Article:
R&D Tax Offset Guidance Finalised By The ATO

Australian Taxation Office recently released its finalised ruling on the application of the ‘at risk’ rule and determination on notional deductions for R&D activities. Through this release, ATO has clarified its guidance on the type of expenses that can and can’t be claimed as part of the R&D Tax Incentive.

This R&D Tax Incentive provides details on the tax offsets and is designed to encourage more businesses and employing organizations to engage in R&D. Not only this, it also allows the companies to claim a tax offset for eligible expenditure they did on R&D via the annual income tax return filed by the company. If you own a small company, you may claim this tax incentive as a refundable tax offset.

What Exactly Is R&D ‘At Risk’ Rule?

The ‘at-risk’ rule refers to the exceptional circumstances that cause the R&D tax offset of a company to be denied or reduced as the expenditure involved is not at risk. Such claims may be denied or reduced when the expenditure amount doesn’t satisfy the at-risk rule or when the expenses are partially or fully reimbursed. 

Notional Deductions For R&D Activities Subsidised By JobKeeper

When it comes to applying the JobKeeper payments received or expected by an R&D entity, what sets out how the ‘at risk rule’ applies, include:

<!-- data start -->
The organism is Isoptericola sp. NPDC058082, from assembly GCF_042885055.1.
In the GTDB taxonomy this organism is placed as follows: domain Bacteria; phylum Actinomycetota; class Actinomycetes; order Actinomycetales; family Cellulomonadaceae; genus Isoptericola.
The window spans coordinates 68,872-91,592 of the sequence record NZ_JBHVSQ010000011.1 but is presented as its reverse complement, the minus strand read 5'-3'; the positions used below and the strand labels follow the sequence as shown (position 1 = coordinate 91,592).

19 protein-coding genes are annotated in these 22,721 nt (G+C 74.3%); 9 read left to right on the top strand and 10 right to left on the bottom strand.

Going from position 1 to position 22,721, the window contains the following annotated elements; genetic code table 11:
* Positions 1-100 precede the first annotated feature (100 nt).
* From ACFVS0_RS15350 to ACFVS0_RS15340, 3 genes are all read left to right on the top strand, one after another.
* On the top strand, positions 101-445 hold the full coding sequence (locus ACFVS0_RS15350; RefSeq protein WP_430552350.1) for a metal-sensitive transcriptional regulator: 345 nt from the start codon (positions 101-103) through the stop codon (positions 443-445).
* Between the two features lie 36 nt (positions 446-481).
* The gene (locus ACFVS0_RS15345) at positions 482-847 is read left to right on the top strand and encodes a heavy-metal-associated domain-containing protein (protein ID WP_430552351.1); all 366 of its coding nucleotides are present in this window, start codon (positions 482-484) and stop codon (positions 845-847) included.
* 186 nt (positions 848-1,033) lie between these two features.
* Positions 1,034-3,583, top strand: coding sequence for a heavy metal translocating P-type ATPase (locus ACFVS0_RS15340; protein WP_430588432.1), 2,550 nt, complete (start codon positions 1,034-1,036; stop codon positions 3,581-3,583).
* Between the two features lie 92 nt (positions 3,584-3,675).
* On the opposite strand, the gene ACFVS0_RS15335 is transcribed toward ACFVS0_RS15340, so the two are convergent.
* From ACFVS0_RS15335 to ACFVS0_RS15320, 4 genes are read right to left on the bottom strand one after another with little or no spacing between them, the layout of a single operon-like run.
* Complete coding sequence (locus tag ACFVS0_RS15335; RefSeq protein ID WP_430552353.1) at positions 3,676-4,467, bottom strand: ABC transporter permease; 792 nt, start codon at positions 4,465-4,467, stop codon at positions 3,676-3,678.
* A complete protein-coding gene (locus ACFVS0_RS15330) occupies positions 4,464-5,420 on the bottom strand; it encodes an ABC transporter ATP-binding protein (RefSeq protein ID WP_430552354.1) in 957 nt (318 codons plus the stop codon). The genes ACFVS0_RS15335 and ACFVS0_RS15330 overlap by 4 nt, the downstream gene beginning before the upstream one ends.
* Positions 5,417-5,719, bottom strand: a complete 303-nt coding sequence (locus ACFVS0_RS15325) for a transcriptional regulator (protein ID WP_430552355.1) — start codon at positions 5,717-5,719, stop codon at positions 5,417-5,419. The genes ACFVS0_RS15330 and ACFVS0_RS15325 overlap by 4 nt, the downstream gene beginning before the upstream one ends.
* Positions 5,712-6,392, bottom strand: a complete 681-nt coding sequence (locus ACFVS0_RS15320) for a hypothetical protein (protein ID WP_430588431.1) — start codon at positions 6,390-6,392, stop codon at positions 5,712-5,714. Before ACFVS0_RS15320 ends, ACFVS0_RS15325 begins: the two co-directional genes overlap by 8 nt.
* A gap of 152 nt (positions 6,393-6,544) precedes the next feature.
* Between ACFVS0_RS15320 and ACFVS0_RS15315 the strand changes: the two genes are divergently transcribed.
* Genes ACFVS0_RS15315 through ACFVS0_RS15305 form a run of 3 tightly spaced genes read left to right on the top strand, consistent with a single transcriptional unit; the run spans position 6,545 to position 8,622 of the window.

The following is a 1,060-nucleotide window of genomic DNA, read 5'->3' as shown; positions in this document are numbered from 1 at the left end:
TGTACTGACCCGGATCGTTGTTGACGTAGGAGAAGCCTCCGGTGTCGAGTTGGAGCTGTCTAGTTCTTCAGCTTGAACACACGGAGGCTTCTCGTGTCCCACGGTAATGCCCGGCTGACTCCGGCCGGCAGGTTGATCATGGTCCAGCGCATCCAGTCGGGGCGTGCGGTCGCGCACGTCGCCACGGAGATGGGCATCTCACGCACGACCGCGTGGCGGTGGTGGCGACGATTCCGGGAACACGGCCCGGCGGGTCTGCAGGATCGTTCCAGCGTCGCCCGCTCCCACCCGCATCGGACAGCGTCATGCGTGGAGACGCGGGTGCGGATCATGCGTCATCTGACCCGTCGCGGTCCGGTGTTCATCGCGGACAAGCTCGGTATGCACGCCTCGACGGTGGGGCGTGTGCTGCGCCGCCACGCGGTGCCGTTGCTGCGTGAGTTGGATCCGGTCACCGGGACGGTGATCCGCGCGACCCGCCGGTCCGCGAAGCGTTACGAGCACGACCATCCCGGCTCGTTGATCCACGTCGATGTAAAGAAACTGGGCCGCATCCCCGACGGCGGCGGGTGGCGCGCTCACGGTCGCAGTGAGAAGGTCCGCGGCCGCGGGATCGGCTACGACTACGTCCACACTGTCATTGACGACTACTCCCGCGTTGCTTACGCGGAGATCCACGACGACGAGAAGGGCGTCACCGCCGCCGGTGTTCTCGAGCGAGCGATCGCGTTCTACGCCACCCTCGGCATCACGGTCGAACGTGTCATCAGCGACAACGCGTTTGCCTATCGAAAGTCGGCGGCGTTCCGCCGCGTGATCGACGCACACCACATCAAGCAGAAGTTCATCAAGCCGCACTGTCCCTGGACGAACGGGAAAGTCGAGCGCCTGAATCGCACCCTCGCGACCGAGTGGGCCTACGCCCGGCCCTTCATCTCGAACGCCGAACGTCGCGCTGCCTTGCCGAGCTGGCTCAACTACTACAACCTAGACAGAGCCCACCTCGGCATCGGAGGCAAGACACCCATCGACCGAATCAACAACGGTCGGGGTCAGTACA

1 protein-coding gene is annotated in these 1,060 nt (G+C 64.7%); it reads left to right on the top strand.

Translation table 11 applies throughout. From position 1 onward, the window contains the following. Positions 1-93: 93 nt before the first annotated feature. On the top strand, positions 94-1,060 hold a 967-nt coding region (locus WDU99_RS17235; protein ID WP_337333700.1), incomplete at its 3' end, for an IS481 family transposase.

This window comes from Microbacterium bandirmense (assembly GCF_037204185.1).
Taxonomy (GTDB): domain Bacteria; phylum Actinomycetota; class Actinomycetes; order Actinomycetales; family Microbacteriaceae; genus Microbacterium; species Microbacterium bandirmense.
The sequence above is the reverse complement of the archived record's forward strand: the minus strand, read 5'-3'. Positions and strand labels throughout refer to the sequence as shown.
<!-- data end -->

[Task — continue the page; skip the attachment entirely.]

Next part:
• paid employees engaged partially or wholly in R&D activities
  • under the business participation entitlement

This clarifies when an R&D entity cannot notionally deduct all or part of its wage and would trigger the at-risk rule for having received a JobKeeper payment. The expenditure incurred on R&D activities doesn’t always give rise to an R&D tax offset.

To trigger the at-risk rule for the portion of JobKeeper payments the entity receives, no extra income tax is payable under the clawback rules.

For more information about R&D tax offset or notionally deduced amounts, feel free to contact our tax accountants at KPG Taxation. We will be more than happy to assist you.